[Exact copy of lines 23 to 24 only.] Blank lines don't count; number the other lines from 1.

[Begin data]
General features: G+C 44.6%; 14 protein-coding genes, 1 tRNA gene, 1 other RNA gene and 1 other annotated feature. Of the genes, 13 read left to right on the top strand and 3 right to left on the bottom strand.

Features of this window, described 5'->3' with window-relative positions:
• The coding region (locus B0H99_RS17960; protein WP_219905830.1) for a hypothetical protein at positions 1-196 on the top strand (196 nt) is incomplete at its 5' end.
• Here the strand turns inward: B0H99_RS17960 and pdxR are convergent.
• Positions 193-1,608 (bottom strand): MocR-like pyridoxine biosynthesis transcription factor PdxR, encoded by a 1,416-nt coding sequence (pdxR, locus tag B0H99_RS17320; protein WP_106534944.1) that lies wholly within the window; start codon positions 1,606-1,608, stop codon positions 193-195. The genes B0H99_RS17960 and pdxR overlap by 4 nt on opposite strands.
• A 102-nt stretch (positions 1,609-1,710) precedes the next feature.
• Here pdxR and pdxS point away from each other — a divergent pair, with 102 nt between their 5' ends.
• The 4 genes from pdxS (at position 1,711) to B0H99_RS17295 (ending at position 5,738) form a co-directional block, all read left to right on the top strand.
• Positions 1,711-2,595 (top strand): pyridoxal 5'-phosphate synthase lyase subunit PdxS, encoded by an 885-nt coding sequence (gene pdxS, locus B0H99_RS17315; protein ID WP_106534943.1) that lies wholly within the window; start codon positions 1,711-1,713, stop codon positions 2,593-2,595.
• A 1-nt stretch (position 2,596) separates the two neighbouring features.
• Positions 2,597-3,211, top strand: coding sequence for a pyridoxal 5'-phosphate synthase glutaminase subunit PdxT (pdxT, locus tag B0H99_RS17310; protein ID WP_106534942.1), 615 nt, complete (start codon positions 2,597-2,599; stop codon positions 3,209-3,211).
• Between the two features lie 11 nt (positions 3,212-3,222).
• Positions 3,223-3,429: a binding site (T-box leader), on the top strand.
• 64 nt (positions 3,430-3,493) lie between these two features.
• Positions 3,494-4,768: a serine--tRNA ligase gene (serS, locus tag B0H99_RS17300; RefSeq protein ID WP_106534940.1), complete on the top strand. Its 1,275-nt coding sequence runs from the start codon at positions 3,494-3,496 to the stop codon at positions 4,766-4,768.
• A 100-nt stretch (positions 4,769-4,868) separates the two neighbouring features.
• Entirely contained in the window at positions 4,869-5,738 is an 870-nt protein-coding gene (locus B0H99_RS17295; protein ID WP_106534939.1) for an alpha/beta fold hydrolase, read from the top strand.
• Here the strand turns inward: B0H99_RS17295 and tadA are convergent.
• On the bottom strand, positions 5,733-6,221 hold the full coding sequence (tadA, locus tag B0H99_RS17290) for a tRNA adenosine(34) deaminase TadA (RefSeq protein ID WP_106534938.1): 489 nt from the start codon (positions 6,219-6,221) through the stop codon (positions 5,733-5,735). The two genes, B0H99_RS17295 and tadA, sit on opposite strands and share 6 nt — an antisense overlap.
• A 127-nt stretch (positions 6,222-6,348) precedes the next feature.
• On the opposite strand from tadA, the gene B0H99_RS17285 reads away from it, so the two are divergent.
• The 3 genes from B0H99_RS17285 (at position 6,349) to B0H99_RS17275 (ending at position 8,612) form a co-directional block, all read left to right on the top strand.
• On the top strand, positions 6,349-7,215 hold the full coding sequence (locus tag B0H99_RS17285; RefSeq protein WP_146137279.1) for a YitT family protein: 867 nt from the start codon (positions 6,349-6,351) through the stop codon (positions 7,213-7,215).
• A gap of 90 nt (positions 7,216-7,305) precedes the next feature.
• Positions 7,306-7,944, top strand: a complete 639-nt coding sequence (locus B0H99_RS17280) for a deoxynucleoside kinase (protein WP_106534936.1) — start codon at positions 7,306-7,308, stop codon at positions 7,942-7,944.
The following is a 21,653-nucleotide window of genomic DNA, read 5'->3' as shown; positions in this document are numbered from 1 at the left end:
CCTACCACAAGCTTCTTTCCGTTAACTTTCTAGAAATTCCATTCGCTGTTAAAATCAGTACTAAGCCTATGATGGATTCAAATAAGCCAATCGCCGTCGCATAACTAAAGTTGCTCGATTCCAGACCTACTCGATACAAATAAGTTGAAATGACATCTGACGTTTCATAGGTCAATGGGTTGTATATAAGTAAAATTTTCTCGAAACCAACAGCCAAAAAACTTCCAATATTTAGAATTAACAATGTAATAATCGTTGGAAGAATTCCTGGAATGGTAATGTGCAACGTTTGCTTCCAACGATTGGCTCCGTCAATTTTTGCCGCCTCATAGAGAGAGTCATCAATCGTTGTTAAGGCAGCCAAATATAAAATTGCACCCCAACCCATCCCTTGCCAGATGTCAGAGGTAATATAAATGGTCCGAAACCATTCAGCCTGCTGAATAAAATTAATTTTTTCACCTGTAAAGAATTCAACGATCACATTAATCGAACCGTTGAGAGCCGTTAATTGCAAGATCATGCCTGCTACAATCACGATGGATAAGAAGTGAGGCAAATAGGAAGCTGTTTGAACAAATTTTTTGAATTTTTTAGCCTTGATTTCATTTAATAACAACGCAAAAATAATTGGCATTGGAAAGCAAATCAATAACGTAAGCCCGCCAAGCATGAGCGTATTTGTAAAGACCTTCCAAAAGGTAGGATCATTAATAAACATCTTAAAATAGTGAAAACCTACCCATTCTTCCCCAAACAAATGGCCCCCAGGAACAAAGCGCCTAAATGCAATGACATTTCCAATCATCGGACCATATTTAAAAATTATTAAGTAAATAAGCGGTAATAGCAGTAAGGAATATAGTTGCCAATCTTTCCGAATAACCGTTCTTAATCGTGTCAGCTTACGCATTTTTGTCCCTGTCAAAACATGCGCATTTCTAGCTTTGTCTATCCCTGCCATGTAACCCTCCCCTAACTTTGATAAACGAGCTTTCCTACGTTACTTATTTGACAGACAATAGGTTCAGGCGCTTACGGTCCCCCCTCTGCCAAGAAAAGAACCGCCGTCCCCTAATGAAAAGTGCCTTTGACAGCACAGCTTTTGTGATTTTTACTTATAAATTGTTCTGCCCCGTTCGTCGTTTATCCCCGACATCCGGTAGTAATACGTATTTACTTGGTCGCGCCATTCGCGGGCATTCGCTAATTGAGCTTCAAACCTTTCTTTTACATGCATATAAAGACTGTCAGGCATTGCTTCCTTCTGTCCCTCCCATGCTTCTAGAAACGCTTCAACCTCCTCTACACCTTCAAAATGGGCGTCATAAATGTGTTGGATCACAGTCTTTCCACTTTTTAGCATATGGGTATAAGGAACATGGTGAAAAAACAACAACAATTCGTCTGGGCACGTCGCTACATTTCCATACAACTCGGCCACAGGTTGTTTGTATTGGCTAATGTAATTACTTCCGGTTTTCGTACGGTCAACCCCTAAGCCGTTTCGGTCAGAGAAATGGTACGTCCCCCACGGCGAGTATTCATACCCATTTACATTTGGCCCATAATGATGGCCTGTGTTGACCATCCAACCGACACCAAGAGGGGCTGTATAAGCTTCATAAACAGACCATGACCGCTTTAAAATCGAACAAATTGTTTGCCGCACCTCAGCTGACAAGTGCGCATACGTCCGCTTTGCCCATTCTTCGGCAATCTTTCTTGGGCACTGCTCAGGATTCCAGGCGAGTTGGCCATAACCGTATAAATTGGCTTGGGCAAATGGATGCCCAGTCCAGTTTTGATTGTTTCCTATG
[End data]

• On the top strand, positions 6,349-7,215 hold the full coding sequence (locus tag B0H99_RS17285; RefSeq protein WP_146137279.1) for a YitT family protein: 867 nt from the start codon (positions 6,349-6,351) through the stop codon (positions 7,213-7,215).
• A gap of 90 nt (positions 7,216-7,305) precedes the next feature.